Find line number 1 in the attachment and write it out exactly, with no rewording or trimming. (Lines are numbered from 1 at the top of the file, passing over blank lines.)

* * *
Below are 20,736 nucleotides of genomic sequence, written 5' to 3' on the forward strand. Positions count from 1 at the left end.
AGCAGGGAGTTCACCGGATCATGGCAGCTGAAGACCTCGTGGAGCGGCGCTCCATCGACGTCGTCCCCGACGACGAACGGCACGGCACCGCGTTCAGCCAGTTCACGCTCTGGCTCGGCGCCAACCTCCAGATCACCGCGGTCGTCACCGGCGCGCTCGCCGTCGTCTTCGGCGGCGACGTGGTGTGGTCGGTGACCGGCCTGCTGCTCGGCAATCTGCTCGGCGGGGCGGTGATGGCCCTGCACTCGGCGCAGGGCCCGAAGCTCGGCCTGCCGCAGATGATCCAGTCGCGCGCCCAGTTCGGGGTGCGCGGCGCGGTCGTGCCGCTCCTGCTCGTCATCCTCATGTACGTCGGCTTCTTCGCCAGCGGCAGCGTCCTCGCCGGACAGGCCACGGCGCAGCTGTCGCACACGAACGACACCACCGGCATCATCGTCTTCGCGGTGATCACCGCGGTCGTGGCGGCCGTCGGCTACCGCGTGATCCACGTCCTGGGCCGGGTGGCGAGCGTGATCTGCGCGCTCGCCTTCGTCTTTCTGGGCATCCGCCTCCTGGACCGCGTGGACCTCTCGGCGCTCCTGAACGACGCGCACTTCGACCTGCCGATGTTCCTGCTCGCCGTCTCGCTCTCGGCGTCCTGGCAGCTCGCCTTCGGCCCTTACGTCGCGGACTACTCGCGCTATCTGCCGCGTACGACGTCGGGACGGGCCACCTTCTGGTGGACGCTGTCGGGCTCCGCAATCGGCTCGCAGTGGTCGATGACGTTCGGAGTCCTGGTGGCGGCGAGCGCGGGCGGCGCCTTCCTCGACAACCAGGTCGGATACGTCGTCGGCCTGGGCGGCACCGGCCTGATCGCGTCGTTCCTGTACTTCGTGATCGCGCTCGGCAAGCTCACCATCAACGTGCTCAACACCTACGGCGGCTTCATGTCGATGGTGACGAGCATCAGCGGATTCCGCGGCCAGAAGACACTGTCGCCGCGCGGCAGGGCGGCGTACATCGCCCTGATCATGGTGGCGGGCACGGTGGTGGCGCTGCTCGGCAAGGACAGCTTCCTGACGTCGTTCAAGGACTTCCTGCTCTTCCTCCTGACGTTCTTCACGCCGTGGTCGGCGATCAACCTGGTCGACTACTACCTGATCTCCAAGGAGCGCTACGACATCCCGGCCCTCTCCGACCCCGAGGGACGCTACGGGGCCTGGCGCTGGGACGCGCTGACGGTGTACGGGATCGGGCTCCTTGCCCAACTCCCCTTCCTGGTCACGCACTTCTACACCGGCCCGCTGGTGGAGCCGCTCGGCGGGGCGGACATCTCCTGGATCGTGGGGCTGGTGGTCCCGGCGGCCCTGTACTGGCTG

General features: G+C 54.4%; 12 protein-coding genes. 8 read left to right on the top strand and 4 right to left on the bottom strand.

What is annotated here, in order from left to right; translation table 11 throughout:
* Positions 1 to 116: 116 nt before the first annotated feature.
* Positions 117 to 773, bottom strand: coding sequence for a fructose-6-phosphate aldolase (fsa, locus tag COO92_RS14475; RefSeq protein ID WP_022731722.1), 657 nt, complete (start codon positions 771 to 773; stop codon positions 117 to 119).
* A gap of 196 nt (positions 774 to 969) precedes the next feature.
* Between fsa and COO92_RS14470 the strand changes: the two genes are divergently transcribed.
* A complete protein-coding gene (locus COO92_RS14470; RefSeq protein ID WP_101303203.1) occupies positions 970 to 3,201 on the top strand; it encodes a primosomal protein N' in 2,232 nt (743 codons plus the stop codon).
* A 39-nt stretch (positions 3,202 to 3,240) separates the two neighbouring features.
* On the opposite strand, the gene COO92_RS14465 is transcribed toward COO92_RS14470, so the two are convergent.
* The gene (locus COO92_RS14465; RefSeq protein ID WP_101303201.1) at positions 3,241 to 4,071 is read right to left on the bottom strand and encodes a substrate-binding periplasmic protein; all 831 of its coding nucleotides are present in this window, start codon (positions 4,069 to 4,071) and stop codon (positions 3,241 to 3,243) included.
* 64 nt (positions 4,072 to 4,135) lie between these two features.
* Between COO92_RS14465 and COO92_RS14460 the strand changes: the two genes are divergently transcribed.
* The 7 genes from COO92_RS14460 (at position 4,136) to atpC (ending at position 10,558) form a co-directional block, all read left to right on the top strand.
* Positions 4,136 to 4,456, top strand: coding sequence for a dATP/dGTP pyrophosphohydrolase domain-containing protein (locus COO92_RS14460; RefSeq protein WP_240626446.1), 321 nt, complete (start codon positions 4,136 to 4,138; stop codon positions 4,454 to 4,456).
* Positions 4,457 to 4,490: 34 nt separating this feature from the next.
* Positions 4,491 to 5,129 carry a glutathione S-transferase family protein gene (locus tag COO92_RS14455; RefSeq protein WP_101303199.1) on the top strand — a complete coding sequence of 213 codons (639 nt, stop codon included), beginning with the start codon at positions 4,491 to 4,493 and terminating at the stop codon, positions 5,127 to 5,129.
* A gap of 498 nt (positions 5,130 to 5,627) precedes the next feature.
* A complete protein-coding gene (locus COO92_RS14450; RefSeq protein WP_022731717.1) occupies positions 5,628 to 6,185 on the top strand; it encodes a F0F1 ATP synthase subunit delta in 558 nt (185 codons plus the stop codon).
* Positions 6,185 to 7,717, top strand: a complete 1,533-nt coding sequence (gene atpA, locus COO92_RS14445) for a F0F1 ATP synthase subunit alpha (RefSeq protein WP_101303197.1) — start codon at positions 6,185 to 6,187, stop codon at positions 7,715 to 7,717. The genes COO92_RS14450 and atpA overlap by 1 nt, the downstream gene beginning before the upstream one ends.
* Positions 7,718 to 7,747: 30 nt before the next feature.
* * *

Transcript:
Below are 20,736 nucleotides of genomic sequence, written 5' to 3' on the forward strand. Positions count from 1 at the left end.